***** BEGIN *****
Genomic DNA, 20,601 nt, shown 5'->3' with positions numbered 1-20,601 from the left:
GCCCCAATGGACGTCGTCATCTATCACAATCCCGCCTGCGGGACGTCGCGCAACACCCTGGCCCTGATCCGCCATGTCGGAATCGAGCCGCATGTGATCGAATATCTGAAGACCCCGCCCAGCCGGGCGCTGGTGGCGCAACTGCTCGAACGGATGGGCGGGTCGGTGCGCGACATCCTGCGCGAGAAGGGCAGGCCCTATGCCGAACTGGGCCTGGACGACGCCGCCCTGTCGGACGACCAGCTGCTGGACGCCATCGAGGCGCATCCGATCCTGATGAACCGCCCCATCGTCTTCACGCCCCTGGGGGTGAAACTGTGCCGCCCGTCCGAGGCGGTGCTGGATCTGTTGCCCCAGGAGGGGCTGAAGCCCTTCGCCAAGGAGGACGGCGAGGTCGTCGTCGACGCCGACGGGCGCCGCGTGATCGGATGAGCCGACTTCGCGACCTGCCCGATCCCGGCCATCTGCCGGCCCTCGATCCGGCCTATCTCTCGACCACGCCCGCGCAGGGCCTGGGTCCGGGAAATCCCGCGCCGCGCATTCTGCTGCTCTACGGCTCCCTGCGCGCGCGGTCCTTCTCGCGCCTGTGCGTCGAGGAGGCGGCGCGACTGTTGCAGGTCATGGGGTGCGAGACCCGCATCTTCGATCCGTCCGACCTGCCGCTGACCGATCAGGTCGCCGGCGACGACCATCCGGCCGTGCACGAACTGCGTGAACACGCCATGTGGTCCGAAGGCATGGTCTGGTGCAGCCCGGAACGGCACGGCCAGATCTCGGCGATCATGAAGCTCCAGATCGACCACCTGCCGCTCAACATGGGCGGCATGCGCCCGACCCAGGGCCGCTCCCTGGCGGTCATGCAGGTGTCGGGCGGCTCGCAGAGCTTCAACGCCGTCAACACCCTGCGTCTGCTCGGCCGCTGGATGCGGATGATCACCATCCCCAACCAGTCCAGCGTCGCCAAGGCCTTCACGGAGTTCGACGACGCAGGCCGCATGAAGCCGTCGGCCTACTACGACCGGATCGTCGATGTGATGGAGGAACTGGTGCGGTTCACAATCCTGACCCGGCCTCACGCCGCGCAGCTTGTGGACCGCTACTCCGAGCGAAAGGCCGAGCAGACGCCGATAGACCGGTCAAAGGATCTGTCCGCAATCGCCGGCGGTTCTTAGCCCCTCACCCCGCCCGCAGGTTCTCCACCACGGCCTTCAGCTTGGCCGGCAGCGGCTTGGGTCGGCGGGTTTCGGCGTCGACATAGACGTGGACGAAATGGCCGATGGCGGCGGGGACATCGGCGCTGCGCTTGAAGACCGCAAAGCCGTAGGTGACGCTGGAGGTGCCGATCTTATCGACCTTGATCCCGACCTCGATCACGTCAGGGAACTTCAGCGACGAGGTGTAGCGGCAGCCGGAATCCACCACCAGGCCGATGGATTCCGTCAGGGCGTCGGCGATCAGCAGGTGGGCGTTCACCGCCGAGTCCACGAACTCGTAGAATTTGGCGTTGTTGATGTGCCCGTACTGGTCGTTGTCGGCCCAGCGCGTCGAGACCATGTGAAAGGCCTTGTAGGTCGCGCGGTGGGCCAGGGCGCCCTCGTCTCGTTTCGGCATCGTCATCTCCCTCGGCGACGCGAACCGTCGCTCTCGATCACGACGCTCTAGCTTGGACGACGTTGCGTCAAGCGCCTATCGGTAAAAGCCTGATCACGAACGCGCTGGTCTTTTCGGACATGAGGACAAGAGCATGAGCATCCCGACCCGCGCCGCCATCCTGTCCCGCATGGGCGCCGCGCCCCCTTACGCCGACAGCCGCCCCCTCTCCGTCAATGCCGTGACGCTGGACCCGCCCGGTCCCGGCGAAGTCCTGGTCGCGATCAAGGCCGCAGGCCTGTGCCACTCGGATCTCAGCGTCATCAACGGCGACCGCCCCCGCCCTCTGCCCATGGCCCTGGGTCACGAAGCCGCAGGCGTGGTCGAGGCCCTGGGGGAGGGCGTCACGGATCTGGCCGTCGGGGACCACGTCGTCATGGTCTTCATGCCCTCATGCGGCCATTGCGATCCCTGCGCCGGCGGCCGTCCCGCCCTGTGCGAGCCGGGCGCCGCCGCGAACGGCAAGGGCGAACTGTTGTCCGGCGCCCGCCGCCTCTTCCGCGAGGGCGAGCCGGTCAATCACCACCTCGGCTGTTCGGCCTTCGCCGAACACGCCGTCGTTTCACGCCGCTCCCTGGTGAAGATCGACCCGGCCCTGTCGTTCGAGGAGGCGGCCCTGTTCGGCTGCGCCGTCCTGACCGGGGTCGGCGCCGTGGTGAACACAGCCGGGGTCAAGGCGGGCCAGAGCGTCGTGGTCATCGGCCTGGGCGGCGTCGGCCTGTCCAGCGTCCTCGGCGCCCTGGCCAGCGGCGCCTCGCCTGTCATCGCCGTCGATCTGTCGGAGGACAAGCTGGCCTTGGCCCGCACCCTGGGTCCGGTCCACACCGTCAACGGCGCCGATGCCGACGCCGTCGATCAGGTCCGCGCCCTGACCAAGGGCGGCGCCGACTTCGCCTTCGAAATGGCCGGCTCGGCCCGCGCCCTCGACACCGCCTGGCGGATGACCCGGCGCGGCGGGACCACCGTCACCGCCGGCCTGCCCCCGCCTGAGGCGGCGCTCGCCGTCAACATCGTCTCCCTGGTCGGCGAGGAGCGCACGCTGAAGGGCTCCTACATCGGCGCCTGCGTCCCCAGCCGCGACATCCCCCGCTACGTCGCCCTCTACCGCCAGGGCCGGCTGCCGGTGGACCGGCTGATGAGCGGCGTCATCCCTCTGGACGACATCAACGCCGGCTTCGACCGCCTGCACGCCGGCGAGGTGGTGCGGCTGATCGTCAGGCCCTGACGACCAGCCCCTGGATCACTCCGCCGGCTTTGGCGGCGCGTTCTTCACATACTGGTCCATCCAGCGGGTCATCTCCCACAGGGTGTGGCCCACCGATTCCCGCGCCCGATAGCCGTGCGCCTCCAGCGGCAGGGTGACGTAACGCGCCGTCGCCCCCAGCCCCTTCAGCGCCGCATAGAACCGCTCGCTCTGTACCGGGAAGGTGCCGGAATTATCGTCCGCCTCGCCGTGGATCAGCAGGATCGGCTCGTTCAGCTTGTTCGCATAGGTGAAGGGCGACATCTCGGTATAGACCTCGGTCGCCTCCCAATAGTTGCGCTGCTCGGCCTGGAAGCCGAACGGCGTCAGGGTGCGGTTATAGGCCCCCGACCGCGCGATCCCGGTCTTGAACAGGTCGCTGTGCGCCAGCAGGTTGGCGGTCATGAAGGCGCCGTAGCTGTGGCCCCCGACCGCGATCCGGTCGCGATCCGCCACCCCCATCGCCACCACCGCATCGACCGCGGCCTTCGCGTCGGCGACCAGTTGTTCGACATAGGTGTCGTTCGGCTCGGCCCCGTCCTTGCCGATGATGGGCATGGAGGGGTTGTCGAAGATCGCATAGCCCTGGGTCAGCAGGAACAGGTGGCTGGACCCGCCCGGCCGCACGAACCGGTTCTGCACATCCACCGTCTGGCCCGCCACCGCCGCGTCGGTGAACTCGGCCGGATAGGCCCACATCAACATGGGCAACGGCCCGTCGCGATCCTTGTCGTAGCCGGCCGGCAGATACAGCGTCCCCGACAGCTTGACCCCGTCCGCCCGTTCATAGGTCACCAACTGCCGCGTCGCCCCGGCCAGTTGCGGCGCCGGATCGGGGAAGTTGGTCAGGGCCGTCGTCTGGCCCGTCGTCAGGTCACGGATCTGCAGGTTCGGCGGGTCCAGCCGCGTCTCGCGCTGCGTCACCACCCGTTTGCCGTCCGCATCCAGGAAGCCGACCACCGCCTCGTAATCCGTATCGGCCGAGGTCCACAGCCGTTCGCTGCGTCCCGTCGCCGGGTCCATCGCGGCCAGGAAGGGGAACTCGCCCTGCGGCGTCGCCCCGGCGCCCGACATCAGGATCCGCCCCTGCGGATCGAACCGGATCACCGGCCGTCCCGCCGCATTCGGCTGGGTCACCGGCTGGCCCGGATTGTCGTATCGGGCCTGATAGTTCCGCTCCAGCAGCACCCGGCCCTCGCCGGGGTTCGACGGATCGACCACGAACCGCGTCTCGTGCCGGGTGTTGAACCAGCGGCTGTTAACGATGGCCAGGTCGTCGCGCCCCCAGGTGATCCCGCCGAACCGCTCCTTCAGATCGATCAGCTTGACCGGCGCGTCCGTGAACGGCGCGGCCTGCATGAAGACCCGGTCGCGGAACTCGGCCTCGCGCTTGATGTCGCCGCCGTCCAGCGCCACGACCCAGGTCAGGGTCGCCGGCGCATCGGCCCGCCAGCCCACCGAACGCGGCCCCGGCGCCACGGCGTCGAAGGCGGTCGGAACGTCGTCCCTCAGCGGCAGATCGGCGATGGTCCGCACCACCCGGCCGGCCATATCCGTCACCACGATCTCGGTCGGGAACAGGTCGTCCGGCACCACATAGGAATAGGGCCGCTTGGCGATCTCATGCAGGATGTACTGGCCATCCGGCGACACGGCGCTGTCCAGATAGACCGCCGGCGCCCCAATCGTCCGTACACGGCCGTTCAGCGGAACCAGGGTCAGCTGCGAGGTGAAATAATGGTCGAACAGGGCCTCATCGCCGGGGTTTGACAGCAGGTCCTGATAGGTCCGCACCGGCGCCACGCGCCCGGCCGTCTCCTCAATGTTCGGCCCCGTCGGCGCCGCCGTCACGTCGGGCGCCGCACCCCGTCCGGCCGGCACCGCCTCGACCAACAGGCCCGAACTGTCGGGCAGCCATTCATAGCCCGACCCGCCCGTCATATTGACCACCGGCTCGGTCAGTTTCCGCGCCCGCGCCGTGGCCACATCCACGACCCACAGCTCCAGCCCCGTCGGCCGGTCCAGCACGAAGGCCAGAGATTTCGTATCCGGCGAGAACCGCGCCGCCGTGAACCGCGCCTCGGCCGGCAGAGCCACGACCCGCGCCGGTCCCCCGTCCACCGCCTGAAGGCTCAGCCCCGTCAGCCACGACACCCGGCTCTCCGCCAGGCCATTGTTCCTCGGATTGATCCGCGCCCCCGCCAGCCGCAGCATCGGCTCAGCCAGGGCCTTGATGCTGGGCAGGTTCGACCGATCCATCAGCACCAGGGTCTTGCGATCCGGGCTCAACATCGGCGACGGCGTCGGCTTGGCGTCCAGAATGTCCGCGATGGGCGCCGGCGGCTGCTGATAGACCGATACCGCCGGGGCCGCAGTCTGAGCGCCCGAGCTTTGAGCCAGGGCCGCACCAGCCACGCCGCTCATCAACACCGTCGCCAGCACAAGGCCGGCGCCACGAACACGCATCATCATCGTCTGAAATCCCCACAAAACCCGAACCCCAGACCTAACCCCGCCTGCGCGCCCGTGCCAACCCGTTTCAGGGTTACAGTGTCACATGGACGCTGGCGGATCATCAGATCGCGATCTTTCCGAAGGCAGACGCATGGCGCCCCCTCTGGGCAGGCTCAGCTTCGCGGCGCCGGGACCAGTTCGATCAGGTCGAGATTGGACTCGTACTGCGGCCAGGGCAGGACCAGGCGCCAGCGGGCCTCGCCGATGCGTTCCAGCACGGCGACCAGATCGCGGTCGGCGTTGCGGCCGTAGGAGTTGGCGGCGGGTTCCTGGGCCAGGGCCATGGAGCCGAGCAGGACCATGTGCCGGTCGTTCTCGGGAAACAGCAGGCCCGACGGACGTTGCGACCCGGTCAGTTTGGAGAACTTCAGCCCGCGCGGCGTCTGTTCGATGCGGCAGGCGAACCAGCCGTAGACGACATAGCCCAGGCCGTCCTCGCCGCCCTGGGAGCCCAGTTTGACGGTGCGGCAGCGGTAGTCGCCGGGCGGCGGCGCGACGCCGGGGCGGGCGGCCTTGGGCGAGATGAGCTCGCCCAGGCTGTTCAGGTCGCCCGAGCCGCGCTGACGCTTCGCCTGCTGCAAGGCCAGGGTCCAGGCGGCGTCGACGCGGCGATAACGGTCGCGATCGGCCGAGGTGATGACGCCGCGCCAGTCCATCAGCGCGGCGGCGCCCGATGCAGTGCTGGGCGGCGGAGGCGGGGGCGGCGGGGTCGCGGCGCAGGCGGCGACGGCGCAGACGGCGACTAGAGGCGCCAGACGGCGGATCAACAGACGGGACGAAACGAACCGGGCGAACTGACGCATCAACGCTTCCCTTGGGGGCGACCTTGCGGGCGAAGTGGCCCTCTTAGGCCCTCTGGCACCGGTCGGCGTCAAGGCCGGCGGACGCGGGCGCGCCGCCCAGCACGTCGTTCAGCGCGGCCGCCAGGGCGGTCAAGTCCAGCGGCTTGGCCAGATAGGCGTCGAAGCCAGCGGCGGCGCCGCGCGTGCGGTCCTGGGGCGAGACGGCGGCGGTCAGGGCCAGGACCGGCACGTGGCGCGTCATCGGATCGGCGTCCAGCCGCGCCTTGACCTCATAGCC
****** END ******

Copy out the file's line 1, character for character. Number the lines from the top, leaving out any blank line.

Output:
Genomic DNA, 20,601 nt, shown 5'->3' with positions numbered 1-20,601 from the left: